ARTS

LD50 Gallery and the rise of far-right art

20 Mar , 2017  

By  -  
Writer and journalist, currently at City, University of London.

It’s not every day that art inspires protests. These days you’re more likely to see protest art inside the gallery, with the Tate Modern, the William Morris, and the Victoria Miro all getting in on the act over the last year.

But things haven’t exactly been every-day on the Hackney art scene of late. Dalston’s LD50 Gallery has now closed, following pressure from anti-fascist protesters. On Saturday 25th February, hundreds of people marched outside the gallery on Tottenham Road, with the campaign group Shutdown LD50 alleging that the venue had been “function[ing] as an organising space for racists and as a media platform to infiltrate the London art world.” The protest came in response to a conference hosted by the gallery featuring speakers such as the anti-feminist journalist Iben Thranholm, ‘neo-reactionary’ philosopher Nick Land, and anti-immigration activist Peter Brimelow.

On the other side of things, LD50’s owner and director, Lucia Diego, has insisted that the exhibiting artists and invited speakers were addressing legitimate topics such as globalisation, immigration, and economics. She has argued that “as an art gallery we need to be able to open discourse.”

ld50

Protesters gathered outside the gallery on 25 February

With the doors of the gallery now firmly shuttered, the row has – predictably – ended up being dominated by the issue of censorship. Plenty of commentators, including The Guardian’s art critic Jonathan Jones, have criticised the protesters for carrying out what has been labelled “a pathetic attack on free speech.”

Free speech debates are rarely productive, and never conclusive. Here, as is so often the case, the real subject of the controversy – the art itself – has been drowned out by the shouting on either side. As Linda Stupart, a South African writer based at Goldsmiths, University of London, tweeted: “Feeling really shook about LD50 being actual fascists, but also realise I haven’t been paying attention to the artworks and that changes now.”

So what has the gallery been showcasing to cause all this fuss? Well, it’s not exactly easy to see. LD50’s website has been taken down, its Twitter account has been deleted, and its other social media accounts have been turned over to re-posting articles about the protests.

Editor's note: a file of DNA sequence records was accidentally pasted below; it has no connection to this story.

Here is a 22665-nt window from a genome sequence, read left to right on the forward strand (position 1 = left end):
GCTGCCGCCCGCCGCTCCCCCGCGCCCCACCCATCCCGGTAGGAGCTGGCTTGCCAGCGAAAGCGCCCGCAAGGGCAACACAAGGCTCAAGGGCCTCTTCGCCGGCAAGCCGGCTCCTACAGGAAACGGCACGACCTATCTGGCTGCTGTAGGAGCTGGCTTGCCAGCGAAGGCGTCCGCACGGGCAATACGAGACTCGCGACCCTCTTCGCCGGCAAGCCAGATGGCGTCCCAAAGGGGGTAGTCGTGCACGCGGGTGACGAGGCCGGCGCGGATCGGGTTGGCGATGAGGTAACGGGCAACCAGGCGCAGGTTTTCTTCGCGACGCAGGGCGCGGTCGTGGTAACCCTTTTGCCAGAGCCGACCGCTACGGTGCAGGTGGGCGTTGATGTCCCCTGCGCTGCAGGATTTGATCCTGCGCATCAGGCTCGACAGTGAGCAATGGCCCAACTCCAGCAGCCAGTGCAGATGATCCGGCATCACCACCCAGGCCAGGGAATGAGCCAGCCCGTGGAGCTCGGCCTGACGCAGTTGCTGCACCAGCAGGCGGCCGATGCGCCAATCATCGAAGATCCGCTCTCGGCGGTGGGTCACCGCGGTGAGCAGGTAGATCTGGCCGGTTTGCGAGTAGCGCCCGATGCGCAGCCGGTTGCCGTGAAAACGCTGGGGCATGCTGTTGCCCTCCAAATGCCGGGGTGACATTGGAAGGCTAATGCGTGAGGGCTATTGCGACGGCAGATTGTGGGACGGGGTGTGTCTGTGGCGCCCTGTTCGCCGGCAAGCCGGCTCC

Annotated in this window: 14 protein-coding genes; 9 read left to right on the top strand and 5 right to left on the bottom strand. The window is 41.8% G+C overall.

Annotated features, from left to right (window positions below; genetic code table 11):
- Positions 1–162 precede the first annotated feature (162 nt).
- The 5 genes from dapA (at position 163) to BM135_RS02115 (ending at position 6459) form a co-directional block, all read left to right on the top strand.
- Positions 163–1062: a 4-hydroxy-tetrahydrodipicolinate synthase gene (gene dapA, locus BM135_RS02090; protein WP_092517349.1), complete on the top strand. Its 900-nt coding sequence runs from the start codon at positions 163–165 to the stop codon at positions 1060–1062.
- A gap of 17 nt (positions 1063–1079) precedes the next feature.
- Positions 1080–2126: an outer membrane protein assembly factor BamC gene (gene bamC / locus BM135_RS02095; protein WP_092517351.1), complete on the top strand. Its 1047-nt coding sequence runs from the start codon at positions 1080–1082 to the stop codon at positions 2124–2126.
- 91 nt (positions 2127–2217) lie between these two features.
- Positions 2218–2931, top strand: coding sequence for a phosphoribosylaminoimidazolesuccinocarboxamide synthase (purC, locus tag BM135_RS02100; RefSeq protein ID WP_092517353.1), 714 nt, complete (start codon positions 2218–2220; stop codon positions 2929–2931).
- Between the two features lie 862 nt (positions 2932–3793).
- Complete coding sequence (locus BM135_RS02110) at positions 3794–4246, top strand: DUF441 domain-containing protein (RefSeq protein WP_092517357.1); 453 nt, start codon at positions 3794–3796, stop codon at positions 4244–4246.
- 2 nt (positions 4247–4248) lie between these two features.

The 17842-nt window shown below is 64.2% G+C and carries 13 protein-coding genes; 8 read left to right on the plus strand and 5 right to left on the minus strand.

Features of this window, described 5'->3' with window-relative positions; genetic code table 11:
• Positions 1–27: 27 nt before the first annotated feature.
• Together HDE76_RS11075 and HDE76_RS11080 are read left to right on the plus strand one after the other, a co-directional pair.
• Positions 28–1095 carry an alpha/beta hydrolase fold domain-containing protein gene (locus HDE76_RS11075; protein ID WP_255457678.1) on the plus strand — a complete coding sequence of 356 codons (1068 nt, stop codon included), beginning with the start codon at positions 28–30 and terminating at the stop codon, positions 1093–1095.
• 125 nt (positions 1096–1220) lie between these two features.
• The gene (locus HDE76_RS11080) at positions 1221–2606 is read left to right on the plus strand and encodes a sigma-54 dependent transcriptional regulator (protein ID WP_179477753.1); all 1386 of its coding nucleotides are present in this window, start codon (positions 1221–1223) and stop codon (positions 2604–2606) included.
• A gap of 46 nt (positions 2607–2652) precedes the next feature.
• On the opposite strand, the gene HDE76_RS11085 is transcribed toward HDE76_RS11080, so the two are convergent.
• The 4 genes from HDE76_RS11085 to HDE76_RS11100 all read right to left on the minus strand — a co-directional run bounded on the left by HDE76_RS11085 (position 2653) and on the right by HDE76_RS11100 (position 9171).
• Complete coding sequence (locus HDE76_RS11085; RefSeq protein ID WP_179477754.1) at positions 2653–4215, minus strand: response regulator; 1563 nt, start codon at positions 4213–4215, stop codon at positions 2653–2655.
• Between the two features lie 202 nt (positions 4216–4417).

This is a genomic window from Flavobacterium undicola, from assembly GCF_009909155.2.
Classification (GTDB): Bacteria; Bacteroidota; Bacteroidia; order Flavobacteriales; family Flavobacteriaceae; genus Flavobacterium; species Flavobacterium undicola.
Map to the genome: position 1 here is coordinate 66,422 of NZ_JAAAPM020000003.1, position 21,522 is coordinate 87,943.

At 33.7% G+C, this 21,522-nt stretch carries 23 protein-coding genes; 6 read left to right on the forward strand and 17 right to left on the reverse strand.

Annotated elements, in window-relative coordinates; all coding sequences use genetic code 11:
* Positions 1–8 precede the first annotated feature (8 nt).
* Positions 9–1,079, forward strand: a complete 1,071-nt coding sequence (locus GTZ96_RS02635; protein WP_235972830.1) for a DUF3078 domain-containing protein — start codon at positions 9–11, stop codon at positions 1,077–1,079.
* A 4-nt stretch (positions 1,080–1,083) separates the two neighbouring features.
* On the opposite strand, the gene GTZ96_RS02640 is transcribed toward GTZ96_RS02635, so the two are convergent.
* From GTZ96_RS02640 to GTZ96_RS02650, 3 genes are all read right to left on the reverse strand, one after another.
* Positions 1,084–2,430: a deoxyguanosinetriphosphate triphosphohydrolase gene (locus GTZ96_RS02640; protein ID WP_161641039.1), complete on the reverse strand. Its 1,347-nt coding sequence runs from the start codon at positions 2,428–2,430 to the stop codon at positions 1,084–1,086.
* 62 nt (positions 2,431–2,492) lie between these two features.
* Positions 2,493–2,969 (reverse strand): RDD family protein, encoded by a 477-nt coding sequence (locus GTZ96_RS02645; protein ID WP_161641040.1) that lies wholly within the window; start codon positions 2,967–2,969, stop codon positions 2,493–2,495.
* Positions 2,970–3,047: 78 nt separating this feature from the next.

Leaving the conference speakers aside, a glance at LD50’s previous exhibitions reveals that the gallery is not just a straightforward platform for fascist propaganda. For example, in 2015, LD50 hosted a major exhibition by the enfants terribles of the Young British Artists movement, Jake and Dinos Chapman. The duo shot to fame in 1991 when they defaced Goya’s ‘Disasters of War’ etchings, and have since continued to shock the art world with hideously mutated mannequins of children, a diorama depicting the crucifixion of Ronald McDonald, and SS officers in blackface having sex.

Although often grotesque, taboo-busting and deliberately provocative in its critique of liberal sensibilities, their work does not set out to endorse the far right. If the ‘90s taught us anything, it’s that the shock-value seen in the work of the Chapman brothers, Damien Hirst, Tracey Emin and others can still be surprisingly powerful. Strangely enough, the protesters and LD50’s exhibitors would probably agree on that.   

The Chapman brothers' 'Come and See'

The Chapman brothers’ ‘Come and See’

Neither does such art feel like an attempt at propaganda. In some sense, effective propaganda and thought-provoking art are antithetical. The former seeks to make the viewer unconsciously and unquestioningly accept a clear message, and we certainly can’t say that of the Chapmans or many of the other exhibitors at LD50.

LD50 certainly isn’t off the hook though. In recent months, seemingly inspired by the American presidential election, the gallery has been pushing more nakedly political ‘art’. A cardboard cut-out of Donald Trump was on display in a window around the time of the vote in November, and the gallery’s social media accounts have been putting out increasingly extreme material, including ‘Pepe’ memes and photographs of mass-murderers Anders Behring Breivik and James Eagan Holmes.

Also featured are digital artworks depicting medieval knights and space travel – all hallmarks of the aesthetic of the so-called ‘alt-right’. Although often left unlabelled, these images push a clear ideology – one centred on the supposed ethnic and cultural supremacy of the ‘civilised’ white man. It’s hardly surprising that diverse inner London has bristled at this.

Not only is the artistic merit of recycling stock memes and motifs questionable, there is no real critical engagement with the beliefs embodied in these images. Instead, there is simply a taunting assertion of the far right’s ‘correctness’ on any issue the liberal left cares to name. LD50 seems to have embraced this policy of empty confrontation – trolling by any other name – with open arms.

For example, a now archived version of the gallery’s homepage attacks the way in which “A position on the left has become the only permissible orientation for cultural practitioners and apparently any who dare eschew this constraint are now publicly vilified, delegitimated [sic] and intimidated with menaces.” No specific points of contention or coherent alternatives are offered.

From this, it’s not hard to see where LD50 went wrong. In an effort to stay ahead in the zero-sum game of being provocative, the gallery has exchanged surprising art forms – that is, what the likes of the Chapman brothers do so well – for purely shocking content. Being politically different has become a substitute for being artistically interesting. In the process of pushing that content, LD50 has drifted into the realm of propaganda.

 



1 Response

Comments are closed.